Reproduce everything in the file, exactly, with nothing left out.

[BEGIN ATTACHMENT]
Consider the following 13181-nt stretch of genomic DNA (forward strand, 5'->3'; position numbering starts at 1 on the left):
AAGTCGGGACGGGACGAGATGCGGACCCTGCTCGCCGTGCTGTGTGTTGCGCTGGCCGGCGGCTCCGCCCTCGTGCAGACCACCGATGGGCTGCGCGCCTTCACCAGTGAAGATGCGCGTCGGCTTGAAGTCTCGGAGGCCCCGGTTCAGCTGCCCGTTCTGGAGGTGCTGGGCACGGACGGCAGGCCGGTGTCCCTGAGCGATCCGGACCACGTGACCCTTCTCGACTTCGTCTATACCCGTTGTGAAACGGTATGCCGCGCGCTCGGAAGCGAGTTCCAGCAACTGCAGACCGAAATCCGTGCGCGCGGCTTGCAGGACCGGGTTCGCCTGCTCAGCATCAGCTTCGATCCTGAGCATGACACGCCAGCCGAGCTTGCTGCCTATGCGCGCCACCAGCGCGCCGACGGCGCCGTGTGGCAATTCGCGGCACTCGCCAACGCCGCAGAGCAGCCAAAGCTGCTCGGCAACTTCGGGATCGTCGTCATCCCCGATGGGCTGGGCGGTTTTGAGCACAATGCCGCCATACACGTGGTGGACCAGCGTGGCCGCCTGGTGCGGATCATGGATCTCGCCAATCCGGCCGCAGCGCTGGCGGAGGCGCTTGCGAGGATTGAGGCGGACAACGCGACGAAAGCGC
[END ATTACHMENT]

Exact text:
Consider the following 13181-nt stretch of genomic DNA (forward strand, 5'->3'; position numbering starts at 1 on the left):
AAGTCGGGACGGGACGAGATGCGGACCCTGCTCGCCGTGCTGTGTGTTGCGCTGGCCGGCGGCTCCGCCCTCGTGCAGACCACCGATGGGCTGCGCGCCTTCACCAGTGAAGATGCGCGTCGGCTTGAAGTCTCGGAGGCCCCGGTTCAGCTGCCCGTTCTGGAGGTGCTGGGCACGGACGGCAGGCCGGTGTCCCTGAGCGATCCGGACCACGTGACCCTTCTCGACTTCGTCTATACCCGTTGTGAAACGGTATGCCGCGCGCTCGGAAGCGAGTTCCAGCAACTGCAGACCGAAATCCGTGCGCGCGGCTTGCAGGACCGGGTTCGCCTGCTCAGCATCAGCTTCGATCCTGAGCATGACACGCCAGCCGAGCTTGCTGCCTATGCGCGCCACCAGCGCGCCGACGGCGCCGTGTGGCAATTCGCGGCACTCGCCAACGCCGCAGAGCAGCCAAAGCTGCTCGGCAACTTCGGGATCGTCGTCATCCCCGATGGGCTGGGCGGTTTTGAGCACAATGCCGCCATACACGTGGTGGACCAGCGTGGCCGCCTGGTGCGGATCATGGATCTCGCCAATCCGGCCGCAGCGCTGGCGGAGGCGCTTGCGAGGATTGAGGCGGACAACGCGACGAAAGCGC